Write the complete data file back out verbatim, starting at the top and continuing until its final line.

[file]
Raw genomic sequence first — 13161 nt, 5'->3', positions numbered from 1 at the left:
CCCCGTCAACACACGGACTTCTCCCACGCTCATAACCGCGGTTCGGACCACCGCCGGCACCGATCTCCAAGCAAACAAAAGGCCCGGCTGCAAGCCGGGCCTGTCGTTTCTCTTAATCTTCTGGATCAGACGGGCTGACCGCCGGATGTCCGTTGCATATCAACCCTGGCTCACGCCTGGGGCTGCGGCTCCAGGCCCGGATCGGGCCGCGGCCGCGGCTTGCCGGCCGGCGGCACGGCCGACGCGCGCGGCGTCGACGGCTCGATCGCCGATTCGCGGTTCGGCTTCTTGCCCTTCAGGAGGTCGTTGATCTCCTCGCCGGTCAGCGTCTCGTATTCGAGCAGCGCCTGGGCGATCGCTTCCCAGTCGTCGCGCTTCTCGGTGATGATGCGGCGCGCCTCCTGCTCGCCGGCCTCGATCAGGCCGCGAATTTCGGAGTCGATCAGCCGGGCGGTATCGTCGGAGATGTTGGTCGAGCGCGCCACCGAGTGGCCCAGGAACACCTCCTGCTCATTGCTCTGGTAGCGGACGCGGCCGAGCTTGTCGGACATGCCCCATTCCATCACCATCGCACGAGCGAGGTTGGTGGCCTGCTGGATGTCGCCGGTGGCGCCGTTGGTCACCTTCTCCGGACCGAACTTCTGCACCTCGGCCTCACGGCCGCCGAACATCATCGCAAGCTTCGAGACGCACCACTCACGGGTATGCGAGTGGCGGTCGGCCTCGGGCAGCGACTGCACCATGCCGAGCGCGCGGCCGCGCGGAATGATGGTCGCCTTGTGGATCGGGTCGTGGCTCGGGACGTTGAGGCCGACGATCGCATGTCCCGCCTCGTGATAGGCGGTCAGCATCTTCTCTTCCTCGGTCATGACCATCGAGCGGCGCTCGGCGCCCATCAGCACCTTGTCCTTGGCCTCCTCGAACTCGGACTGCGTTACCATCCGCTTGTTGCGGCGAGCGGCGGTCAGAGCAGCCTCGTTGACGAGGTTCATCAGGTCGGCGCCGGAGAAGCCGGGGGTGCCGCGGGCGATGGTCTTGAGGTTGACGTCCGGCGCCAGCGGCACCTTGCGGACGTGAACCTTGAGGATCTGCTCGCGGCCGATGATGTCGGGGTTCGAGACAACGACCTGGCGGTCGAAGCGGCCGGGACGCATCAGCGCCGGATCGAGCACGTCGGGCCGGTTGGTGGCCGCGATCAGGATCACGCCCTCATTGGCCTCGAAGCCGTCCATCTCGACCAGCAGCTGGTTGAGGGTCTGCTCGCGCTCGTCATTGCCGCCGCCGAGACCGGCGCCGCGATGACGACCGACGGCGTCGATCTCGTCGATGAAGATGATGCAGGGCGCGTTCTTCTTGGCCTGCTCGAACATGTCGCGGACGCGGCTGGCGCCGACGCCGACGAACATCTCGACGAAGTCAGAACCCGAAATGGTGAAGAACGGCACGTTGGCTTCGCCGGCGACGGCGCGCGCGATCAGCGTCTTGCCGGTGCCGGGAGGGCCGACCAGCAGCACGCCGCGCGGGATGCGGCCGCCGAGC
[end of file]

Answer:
Raw genomic sequence first — 13161 nt, 5'->3', positions numbered from 1 at the left:
CCCCGTCAACACACGGACTTCTCCCACGCTCATAACCGCGGTTCGGACCACCGCCGGCACCGATCTCCAAGCAAACAAAAGGCCCGGCTGCAAGCCGGGCCTGTCGTTTCTCTTAATCTTCTGGATCAGACGGGCTGACCGCCGGATGTCCGTTGCATATCAACCCTGGCTCACGCCTGGGGCTGCGGCTCCAGGCCCGGATCGGGCCGCGGCCGCGGCTTGCCGGCCGGCGGCACGGCCGACGCGCGCGGCGTCGACGGCTCGATCGCCGATTCGCGGTTCGGCTTCTTGCCCTTCAGGAGGTCGTTGATCTCCTCGCCGGTCAGCGTCTCGTATTCGAGCAGCGCCTGGGCGATCGCTTCCCAGTCGTCGCGCTTCTCGGTGATGATGCGGCGCGCCTCCTGCTCGCCGGCCTCGATCAGGCCGCGAATTTCGGAGTCGATCAGCCGGGCGGTATCGTCGGAGATGTTGGTCGAGCGCGCCACCGAGTGGCCCAGGAACACCTCCTGCTCATTGCTCTGGTAGCGGACGCGGCCGAGCTTGTCGGACATGCCCCATTCCATCACCATCGCACGAGCGAGGTTGGTGGCCTGCTGGATGTCGCCGGTGGCGCCGTTGGTCACCTTCTCCGGACCGAACTTCTGCACCTCGGCCTCACGGCCGCCGAACATCATCGCAAGCTTCGAGACGCACCACTCACGGGTATGCGAGTGGCGGTCGGCCTCGGGCAGCGACTGCACCATGCCGAGCGCGCGGCCGCGCGGAATGATGGTCGCCTTGTGGATCGGGTCGTGGCTCGGGACGTTGAGGCCGACGATCGCATGTCCCGCCTCGTGATAGGCGGTCAGCATCTTCTCTTCCTCGGTCATGACCATCGAGCGGCGCTCGGCGCCCATCAGCACCTTGTCCTTGGCCTCCTCGAACTCGGACTGCGTTACCATCCGCTTGTTGCGGCGAGCGGCGGTCAGAGCAGCCTCGTTGACGAGGTTCATCAGGTCGGCGCCGGAGAAGCCGGGGGTGCCGCGGGCGATGGTCTTGAGGTTGACGTCCGGCGCCAGCGGCACCTTGCGGACGTGAACCTTGAGGATCTGCTCGCGGCCGATGATGTCGGGGTTCGAGACAACGACCTGGCGGTCGAAGCGGCCGGGACGCATCAGCGCCGGATCGAGCACGTCGGGCCGGTTGGTGGCCGCGATCAGGATCACGCCCTCATTGGCCTCGAAGCCGTCCATCTCGACCAGCAGCTGGTTGAGGGTCTGCTCGCGCTCGTCATTGCCGCCGCCGAGACCGGCGCCGCGATGACGACCGACGGCGTCGATCTCGTCGATGAAGATGATGCAGGGCGCGTTCTTCTTGGCCTGCTCGAACATGTCGCGGACGCGGCTGGCGCCGACGCCGACGAACATCTCGACGAAGTCAGAACCCGAAATGGTGAAGAACGGCACGTTGGCTTCGCCGGCGACGGCGCGCGCGATCAGCGTCTTGCCGGTGCCGGGAGGGCCGACCAGCAGCACGCCGCGCGGGATGCGGCCGCCGAGC